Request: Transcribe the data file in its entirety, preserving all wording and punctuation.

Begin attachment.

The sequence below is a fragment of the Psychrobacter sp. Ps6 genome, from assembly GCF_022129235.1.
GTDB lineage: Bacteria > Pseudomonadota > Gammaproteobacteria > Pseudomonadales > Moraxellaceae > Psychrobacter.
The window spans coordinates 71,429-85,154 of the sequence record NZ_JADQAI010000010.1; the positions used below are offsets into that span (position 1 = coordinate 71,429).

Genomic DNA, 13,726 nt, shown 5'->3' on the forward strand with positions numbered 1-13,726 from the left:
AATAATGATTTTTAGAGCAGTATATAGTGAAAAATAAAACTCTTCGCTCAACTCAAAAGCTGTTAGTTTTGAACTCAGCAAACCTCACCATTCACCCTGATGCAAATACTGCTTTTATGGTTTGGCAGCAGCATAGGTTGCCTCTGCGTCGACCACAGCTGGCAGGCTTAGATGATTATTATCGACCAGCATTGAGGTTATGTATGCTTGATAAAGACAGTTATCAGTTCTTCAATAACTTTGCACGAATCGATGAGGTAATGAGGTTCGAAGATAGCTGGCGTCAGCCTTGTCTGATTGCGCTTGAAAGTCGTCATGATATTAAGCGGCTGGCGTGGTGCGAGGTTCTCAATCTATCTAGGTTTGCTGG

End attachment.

The sequence below is a fragment of the Psychrobacter sp. Ps6 genome, from assembly GCF_022129235.1.
GTDB lineage: Bacteria > Pseudomonadota > Gammaproteobacteria > Pseudomonadales > Moraxellaceae > Psychrobacter.
The window spans coordinates 71,429-85,154 of the sequence record NZ_JADQAI010000010.1; the positions used below are offsets into that span (position 1 = coordinate 71,429).

Genomic DNA, 13,726 nt, shown 5'->3' on the forward strand with positions numbered 1-13,726 from the left:
AATAATGATTTTTAGAGCAGTATATAGTGAAAAATAAAACTCTTCGCTCAACTCAAAAGCTGTTAGTTTTGAACTCAGCAAACCTCACCATTCACCCTGATGCAAATACTGCTTTTATGGTTTGGCAGCAGCATAGGTTGCCTCTGCGTCGACCACAGCTGGCAGGCTTAGATGATTATTATCGACCAGCATTGAGGTTATGTATGCTTGATAAAGACAGTTATCAGTTCTTCAATAACTTTGCACGAATCGATGAGGTAATGAGGTTCGAAGATAGCTGGCGTCAGCCTTGTCTGATTGCGCTTGAAAGTCGTCATGATATTAAGCGGCTGGCGTGGTGCGAGGTTCTCAATCTATCTAGGTTTGCTGG